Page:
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2023-12-15

# Stresses

In the navigator, define the stresses to be displayed on the surfaces. The table lists the stresses of each surface according to the specifications set in the Result Table Manager .

The surface stresses are subdivided into the following categories:

• Basic Stresses: stresses in the direction of the surface axes
• Principal Stresses: stresses in the direction of the principal axes
• Elastic Stress Components: stresses from moments and axial forces
• Equivalent Stresses: stresses according to various equivalent stress hypotheses

## Basic stresses

Basic stresses are related to the directions of the local surface axes. When analyzing curved surfaces, they refer to the local axes of finite elements (see image Displaying FE Axis Systems ).

The basic stresses are shown in the Surface Internal Forces and Surface Stresses image. They have the following meanings:

## Principal stresses

While the basic stresses refer to the xyz coordinate system of a surface, the principal stresses represent the extreme values of the stresses in a surface element. The principal axes 1 (maximum value) and 2 (minimum value) are arranged orthogonally. It is possible to graphically display the principal axis directions α as Trajectories (compare image Displaying Trajectories of Principal Axes ).

The principal stresses are determined from the basic stresses as follows:

## Other stresses/Elastic stress components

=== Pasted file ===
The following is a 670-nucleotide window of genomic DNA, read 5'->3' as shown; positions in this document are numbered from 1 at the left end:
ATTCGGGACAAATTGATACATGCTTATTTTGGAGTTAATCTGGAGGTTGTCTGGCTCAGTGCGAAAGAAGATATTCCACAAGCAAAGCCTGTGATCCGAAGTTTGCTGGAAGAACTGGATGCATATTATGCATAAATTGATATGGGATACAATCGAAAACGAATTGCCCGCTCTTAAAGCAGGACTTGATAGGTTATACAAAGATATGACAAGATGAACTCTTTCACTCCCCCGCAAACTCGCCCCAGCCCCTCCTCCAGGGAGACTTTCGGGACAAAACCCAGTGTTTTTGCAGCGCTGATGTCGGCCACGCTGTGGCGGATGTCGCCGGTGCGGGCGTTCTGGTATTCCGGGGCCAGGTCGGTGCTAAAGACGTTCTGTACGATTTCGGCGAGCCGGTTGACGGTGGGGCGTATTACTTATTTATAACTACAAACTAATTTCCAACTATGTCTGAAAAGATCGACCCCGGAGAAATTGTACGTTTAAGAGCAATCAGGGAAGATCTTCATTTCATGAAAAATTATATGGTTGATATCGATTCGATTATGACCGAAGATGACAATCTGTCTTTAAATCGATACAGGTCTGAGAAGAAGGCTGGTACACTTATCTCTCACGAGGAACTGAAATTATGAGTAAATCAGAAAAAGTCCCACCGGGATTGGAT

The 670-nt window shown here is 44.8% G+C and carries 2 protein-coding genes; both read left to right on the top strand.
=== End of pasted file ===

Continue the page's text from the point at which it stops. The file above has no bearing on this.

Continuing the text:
This category includes stress components due to bending moments and membrane forces. They are related to the directions of the local surface axes. When curved surfaces are analyzed, they refer to the axes of the finite elements.

The bending and membrane stresses have the following meanings:

## Equivalent stresses

The Basic Stresses are combined according to four equivalent stress hypotheses for the plane stress state.

### von Mises

The approach by von Mises is also called "shape modification hypothesis". It is based on the assumption that the material fails when the distortion strain energy exceeds a certain limit. This energy is the type of energy that causes a distortion or deformation of the object. This approach represents the most well-known and most frequently used equivalent stress hypothesis. It is suitable for all materials that are not brittle. Therefore, it is widely used in steel building construction. The von Mises hypothesis is not suitable for hydrostatic stress conditions with equal principal stresses in all directions, as the equivalent stress is zero in such a case.

The equivalent stresses according to von Mises for the plane state of stress have the following meanings:

### Tresca

The approach by Tresca is also known as the "maximum shear stress theory". It is assumed that failure is caused by the maximum shear stress. As this hypothesis is especially applicable for brittle materials, it is frequently used in mechanical engineering.

The equivalent stresses according to Tresca are determined as follows:

### Rankine

The equivalent stress hypothesis by Rankine is also known as the "maximum principal stress criterion". It is assumed that the maximum principal stress leads to failure.

The equivalent stresses according to Rankine are determined as follows:

### Bach

The equivalent stress hypothesis according to Bach is also referred to as the "principal strain hypothesis". It is assumed that failure occurs in the direction of the greatest strain. This statement is similar to the stress analysis according to Rankine. However, the principal strain is used instead of the principal stress in this case.

The equivalent stresses according to Bach are determined as follows:

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